The IDF’s Misplaced Feminism

An IDF decision to lower standards for women in combat units not only disparages feminism, it also hurts Israel’s combat readiness

Go ahead, make their day - Israeli soldiers in training (photo IDF)

The Israel Defense Forces (IDF) announced this week that it would ease the basic training requirements for female soldiers in mixed combat battalions – battalions in which female and male combat soldiers serve side by side. So, from now on, women applying for the Caracal, the Jordan Valley Lions and the Cheetah Battalions will no longer have to endure the traditional obstacle course test in which the male soldiers scale a wall that female soldiers scale with the help of a bench. It will be removed all together. Another measure announced was that female combat soldiers would be allowed to carry just 4 rifle magazines in their tactical military vest, compared to the customary 6 magazines male soldiers carry. This, so they can carry less weight than their male counterparts, making it easier for the women to perform military duties.

Now, before feminists cheer and rush to praise the IDF measures for easing requirements on women as some bold step in making combat units more accessible to them, perhaps we should first ask ourselves what is the true meaning of feminism? Does feminism mean the easing of standards and the lowering of the threshold on conditions for women? Or rather, would it not be more in line with the feminist ideal to have the IDF open all the ranks to female applicants so women can prove that they are equal to men and are capable of meeting the standards that are required of every combat soldier in the army?

As a woman who served as a combat soldier and as one who was happy over the integrating of females into combat units in the IDF, I think that true equality is not a product of the lowering of the threshold conditions. Equality comes from having the same requirements applied and opening up the selection procedures in all combat units to women so that those who can meet the requirements, will be accepted.

Not all men have the physical strength to pass the entry tests for elite units. This is no less true for women as well, though some may certainly posses those abilities. While it is true that women and men do not have the same physical abilities, if there are women who can withstand the tests, then they should be accepted.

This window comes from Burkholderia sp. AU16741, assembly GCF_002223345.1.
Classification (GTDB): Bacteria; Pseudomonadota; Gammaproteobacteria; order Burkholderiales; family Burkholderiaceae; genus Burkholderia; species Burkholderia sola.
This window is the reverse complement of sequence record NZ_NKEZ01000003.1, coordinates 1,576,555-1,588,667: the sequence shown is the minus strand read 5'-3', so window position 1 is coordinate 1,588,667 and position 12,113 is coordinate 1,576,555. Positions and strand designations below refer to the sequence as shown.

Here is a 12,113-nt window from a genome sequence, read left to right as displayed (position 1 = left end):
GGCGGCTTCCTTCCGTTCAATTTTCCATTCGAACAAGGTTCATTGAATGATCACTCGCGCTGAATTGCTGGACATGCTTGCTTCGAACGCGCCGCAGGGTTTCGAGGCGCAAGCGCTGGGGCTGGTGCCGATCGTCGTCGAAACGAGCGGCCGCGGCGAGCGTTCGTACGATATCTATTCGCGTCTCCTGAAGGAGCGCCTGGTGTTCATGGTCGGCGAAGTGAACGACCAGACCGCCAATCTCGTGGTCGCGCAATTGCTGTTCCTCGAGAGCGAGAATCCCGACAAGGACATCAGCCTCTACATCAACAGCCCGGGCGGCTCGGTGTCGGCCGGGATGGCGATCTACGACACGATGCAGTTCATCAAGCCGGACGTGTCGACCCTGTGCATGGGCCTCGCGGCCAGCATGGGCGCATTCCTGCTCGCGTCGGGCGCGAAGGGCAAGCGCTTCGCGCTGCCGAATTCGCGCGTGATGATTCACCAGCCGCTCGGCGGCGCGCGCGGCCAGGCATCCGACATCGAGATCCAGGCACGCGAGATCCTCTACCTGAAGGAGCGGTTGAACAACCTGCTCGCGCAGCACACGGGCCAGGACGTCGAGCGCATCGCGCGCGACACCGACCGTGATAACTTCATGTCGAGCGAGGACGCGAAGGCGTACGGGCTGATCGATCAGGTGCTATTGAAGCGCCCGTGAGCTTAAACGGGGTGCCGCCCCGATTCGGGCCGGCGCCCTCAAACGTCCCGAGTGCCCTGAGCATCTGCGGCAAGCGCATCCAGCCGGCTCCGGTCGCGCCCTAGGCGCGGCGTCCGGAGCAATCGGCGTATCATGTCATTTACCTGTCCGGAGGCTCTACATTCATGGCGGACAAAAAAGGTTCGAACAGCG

This supposed revolution in the thinking of the IDF  is no less than an IDF statement concluding that women cannot reach the same level of combat eligibility as men and therefore, all the battalions involved will be compromised. This means that the gender mixed battalions are downgrading from combat able infantry battalions to inferior level battalions. The IDF is in effect declaring that the battalions that have women are inferior in their combat abilities. This is not a testimony of equality between male and female soldiers. This is also a very dangerous blow to the combat readiness of the IDF in vital sectors.

The IDF has already declared that a combat soldier in non gender-mixed battalions (Golani, Givati, Paratroopers, Artillery or Armored Corps) will be considered an “advanced” combatant while a combatant in the mixed battalions will be simply marked as a “combatant.”

This means that Border Police officers (where men and women serve together), for example, who today serve the front lines in the most volatile areas in Judea and Samaria, East Jerusalem and any where else one finds friction, are rated below the average artillery fighter.

Is this the equality we wished for as women who demand equality? This downgrading of requirements and standards does not project a lot of respect for the fighters or battalions who wanted to accept women among their ranks, it only diminishes their prestige.

As an army that prides itself in bringing female fighters into its ranks as early as 1995, before anyone else in the world thought about doing so, we must maintain high standards and understand that feminism and true equality is to fight and succeed in the toughest sectors, no different than what the men do.

Lital Shemesh is an Israeli Journalist and serves in the Israeli Border Police in the reserves.

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1 comments on the article

  1. I belive the arthur is correct. Lowiering standards is now the answer. Just opening up availability to try out for a position and letting all participant succeed or fail based on the same criteria just makes sense. If there are 500 people in a battalion and 100 of them are women that are slower, less aigile, or have less endurance…then having 25% of the manpower slowing the group down..or even worse…haveing to worry about them…is a recipe for disastor on the battlefield.